Moms Often Work While Dads Relax, Study Finds

By Marion Renault
The Columbus Dispatch, Ohio

WWR Article Summary (tl;dr) A new study from Ohio State University reveals that on workdays, parents took an ‘all hands on deck’ approach to dividing household duties. But on days off, gender stereotypes emerged, as women took on more housework and child care while the father enjoyed leisure time.

The Columbus Dispatch, Ohio

Chris Reed and his wife, Sonya, do their best to divide parenting equally.

The Westerville couple, both of whom work full time, rotate who gets their 1-year-old son and 3-year-old daughter awake and dressed in the morning.

Chris always drives the children to day care. In the evening, Sonya picks them up while he gets supper started at home. With their firstborn, Chris said he and his wife bathed and put the baby to sleep together.

“We don’t have any codified system for it,” he said. “We don’t really talk about it much at all. I see a job needs to get done and I do it. Same with her.”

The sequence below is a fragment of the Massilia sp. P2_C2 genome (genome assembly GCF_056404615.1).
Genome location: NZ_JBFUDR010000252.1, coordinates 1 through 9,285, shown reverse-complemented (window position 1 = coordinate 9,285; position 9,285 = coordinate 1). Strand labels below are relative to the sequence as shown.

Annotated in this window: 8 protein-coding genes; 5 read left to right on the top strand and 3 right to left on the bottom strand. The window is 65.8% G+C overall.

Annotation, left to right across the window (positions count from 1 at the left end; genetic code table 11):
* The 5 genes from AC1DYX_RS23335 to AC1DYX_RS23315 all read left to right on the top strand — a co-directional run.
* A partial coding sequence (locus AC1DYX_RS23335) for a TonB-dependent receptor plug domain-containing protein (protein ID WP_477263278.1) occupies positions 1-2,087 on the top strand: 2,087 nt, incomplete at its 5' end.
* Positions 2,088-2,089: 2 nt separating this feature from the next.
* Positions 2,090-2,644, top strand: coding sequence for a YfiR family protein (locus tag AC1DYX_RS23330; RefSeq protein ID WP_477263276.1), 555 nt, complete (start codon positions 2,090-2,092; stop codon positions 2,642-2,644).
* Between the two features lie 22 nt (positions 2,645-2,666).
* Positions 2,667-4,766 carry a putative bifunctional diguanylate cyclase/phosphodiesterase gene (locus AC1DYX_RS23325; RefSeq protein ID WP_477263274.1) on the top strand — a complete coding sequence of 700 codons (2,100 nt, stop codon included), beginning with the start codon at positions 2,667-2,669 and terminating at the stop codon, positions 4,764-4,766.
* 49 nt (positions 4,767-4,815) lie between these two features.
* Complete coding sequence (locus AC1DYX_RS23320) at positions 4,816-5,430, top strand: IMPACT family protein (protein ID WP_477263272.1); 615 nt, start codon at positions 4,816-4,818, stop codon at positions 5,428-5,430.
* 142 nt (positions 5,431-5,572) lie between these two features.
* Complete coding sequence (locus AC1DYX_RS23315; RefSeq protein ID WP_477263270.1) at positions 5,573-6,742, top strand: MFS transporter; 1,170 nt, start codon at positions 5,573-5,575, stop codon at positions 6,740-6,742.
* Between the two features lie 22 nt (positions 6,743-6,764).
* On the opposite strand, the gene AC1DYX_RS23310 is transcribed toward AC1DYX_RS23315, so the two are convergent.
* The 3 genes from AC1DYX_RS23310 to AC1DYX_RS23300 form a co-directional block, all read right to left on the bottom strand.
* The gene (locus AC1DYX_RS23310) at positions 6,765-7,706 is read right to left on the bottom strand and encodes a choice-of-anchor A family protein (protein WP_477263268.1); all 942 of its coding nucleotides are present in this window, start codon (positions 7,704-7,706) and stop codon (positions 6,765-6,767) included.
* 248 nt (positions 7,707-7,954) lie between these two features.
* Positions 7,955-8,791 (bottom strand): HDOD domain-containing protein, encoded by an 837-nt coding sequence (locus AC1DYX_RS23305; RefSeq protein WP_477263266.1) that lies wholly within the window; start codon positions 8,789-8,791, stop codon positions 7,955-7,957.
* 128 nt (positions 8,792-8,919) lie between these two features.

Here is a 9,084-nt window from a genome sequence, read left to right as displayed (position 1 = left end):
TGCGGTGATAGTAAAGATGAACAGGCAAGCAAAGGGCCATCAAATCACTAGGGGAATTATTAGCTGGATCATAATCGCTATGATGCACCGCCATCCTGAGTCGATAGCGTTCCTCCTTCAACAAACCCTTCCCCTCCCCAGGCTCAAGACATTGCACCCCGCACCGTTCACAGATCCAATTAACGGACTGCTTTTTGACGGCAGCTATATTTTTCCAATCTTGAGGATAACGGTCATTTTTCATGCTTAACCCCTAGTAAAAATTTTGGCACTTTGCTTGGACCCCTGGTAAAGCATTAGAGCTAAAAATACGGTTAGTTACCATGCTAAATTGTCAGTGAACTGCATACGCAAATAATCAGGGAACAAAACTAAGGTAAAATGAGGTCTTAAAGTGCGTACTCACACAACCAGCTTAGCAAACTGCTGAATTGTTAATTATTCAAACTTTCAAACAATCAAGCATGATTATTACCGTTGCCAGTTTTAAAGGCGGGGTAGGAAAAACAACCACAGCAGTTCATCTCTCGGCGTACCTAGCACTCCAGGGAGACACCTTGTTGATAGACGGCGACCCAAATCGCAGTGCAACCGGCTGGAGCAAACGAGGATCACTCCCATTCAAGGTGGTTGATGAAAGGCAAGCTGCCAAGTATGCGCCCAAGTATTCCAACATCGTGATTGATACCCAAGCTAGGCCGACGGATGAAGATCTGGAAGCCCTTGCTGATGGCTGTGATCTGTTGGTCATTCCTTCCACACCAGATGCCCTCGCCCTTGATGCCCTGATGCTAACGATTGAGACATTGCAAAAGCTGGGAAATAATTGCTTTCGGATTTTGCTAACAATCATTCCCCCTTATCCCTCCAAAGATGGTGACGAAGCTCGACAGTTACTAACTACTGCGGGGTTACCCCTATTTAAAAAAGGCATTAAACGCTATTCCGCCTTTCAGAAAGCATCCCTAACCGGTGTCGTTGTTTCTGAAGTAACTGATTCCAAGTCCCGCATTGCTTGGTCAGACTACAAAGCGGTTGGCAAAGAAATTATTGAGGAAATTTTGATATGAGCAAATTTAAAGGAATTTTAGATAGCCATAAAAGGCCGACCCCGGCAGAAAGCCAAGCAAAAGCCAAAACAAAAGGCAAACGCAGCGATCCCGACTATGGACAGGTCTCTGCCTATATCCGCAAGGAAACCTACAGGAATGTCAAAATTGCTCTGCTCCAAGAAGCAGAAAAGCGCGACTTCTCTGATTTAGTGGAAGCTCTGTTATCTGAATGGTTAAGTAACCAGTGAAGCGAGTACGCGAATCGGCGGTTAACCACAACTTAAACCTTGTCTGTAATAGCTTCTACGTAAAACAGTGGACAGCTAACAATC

But new research from Ohio State University suggests that the Reeds’ family dynamic might not be the norm.

The study, published online this month in the journal Sex Roles, showed that even in highly educated couples where both partners have full-time jobs, moms and dads don’t split housework or child care evenly.

“I was not surprised as a parent,” said Sarah Schoppe-Sullivan, a human-sciences professor involved in the published paper. “It absolutely goes on in my home. I’m a whirling dervish. I have a hard time relaxing. I’ve always got to be doing something.”

For the study, researchers analyzed how 52 couples from the Columbus area spent their time both before and after the birth of their first child.

They discovered that on workdays, parents took an ‘all hands on deck’ approach to dividing household duties. But on days off, gender stereotypes emerged, as women took on more housework and child care while the father enjoyed leisure time.

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